May 5, 2012
Book Review: At Home in Mitford (by Jan Karon)
Title: At Home in Mitford
Author: Jan Karon
Genre: Christian Fiction
Star Verdict (out of five): ****
For: Fans of James Herriot, Love Comes Softly series, anyone who needs a relaxing, uplifting read.
After a round of books about Nazi Germany, Abnormal Psychology, human trafficking, abused children, etc., I really needed something uplifting, and the Mitford series has perfectly fit that bill.
The main character is Father Tim, a 60 year old Episcopal priest in the small town of Mitford. Although his grouchy secretary is convinced he is lonely and needs to get out more, he maintains he is content with his bachelor life and time-consuming parish duties. The first indication that his placid life is about to change occurs one day when a giant black dog the size of a Buick tackles him and proceeds to cover him in slobber. The only idea that pops into Father Tim’s head is to shout out a Bible verse, and the dog inexplicably stops its vigorous licking and lies down with a contented sigh.
A dog that only responds to Bible verses is hardly the end of the adventure, however, as his life is quickly invaded by a dirt-covered, love-starved, ill-mannered boy named Dooley who arrives on his doorstep one day and bluntly states that he is looking for a place to “take a dump.” We are also introduced to the elderly and strong-willed heiress Miss Sadie, a hilarious and ornery set of old men who meet at the Grill for breakfast every morning, take-charge fireball “Puny” who is forced on the rector when the parish decides he needs a housekeeper, and a host of other local characters. Along with all this, life-long bachelor Father Tim is horrified to admit that he can’t stop thinking about his lovely, quirky new next door neighbor, Cynthia (in spite of the fact that his dog is determined to kill her cat).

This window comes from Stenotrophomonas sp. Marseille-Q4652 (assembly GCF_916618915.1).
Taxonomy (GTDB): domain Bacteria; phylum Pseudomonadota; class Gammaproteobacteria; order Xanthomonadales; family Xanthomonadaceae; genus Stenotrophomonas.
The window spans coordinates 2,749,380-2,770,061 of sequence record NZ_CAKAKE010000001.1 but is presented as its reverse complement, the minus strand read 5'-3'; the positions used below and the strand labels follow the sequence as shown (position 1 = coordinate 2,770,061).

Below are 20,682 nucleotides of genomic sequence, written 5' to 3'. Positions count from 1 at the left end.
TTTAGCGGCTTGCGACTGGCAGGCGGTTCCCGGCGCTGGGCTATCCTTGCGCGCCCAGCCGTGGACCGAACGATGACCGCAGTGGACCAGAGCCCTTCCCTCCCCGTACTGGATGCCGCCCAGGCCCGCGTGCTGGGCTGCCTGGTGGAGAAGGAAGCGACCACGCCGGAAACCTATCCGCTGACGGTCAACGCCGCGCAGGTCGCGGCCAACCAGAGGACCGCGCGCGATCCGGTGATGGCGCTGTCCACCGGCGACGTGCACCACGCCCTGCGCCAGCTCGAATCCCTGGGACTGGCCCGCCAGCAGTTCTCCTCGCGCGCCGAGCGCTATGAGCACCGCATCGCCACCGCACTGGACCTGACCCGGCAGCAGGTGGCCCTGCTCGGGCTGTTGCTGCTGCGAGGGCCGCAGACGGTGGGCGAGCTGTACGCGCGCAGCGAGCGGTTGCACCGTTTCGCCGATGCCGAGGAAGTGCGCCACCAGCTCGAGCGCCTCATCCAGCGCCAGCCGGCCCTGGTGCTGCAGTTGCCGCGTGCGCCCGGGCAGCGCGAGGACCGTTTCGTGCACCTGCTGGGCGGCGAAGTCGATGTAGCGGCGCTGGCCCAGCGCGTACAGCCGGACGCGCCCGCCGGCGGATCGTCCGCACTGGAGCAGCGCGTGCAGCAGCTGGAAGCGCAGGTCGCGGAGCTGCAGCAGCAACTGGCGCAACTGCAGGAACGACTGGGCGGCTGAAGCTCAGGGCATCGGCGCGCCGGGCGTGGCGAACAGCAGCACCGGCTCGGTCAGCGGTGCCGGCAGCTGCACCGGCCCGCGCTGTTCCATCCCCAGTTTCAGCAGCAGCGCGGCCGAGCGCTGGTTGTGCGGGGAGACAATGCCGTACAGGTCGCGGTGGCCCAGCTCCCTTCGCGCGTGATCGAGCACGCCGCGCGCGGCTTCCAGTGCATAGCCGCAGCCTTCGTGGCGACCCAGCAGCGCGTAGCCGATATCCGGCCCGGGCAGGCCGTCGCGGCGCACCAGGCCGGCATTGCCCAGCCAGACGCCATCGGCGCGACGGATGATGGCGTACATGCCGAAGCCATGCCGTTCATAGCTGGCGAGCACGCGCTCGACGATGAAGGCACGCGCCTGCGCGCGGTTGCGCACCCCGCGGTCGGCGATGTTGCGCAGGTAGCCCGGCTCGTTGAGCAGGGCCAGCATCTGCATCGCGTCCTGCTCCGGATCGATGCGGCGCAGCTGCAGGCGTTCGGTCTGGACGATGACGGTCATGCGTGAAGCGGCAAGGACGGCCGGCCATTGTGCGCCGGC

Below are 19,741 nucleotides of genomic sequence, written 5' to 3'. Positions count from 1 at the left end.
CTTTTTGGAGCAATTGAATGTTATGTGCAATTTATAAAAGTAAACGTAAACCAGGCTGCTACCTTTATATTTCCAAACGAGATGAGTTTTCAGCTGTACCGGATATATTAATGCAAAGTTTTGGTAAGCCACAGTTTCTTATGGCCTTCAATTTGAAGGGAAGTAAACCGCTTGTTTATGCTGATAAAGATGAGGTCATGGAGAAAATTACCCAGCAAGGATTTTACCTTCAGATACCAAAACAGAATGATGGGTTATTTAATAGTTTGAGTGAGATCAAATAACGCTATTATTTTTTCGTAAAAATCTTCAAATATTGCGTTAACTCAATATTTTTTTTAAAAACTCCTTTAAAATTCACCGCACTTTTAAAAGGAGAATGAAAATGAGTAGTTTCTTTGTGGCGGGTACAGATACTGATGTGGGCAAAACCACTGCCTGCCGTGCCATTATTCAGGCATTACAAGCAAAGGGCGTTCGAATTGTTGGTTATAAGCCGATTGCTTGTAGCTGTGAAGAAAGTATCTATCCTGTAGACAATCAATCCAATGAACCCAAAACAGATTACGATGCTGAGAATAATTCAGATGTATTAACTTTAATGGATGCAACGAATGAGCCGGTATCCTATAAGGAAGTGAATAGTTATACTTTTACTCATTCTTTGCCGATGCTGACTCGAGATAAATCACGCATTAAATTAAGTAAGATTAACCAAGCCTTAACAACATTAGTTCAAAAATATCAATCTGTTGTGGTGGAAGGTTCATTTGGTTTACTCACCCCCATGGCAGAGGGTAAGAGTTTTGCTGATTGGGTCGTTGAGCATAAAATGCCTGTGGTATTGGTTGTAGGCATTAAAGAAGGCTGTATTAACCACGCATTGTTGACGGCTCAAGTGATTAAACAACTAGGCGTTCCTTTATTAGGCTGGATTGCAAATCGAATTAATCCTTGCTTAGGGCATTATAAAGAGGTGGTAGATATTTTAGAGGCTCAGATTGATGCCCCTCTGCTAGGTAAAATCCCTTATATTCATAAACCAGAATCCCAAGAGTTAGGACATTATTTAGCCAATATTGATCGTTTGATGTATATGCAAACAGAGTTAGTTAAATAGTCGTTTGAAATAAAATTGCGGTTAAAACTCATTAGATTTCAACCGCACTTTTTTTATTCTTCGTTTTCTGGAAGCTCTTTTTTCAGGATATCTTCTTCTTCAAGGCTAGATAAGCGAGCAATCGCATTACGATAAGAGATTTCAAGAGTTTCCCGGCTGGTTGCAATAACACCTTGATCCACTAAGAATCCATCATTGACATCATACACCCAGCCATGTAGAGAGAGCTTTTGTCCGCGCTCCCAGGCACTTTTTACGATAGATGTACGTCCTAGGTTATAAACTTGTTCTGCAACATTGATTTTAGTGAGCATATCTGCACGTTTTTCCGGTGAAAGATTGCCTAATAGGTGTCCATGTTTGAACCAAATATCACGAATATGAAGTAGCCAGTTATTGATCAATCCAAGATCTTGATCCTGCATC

The Mitford books are easy to read, cheerful, and uplifting. They are unquestionably character-driven; it is the relatable, funny, and everyday oddball characters that keep you reading. Unfortunately, my biggest complaint is that the plot is infused with several over-the-top events, including a jewel theft, a dog-napping, and a drug bust. It seemed to me like Karon was finding her voice in this first book and was a little afraid to keep the plot ordinary and let it be driven by the characters. Thankfully, Karon seems more confident in her characters in the later books of the series and these outrageous events are much fewer.
All in all, the Mitford books are very enjoyable, and I thought the way that Karon infused spiritual truths through the thoughts and actions of Father Tim was believable and encouraging. There are simple yet profound challenges sprinkled throughout, musing over real-life struggles such as how hard it is to “simply” obey the Word. I didn’t find it preachy, probably because reading about a priest trying to figure out how to apply truth to everyday life is completely believable to me.
Mitford is a sunny, sweeter-than-life town with just enough reality and struggle to make you think, but not enough reality to make you feel bludgeoned with the evil in the world. Personally, it was just what I was needing.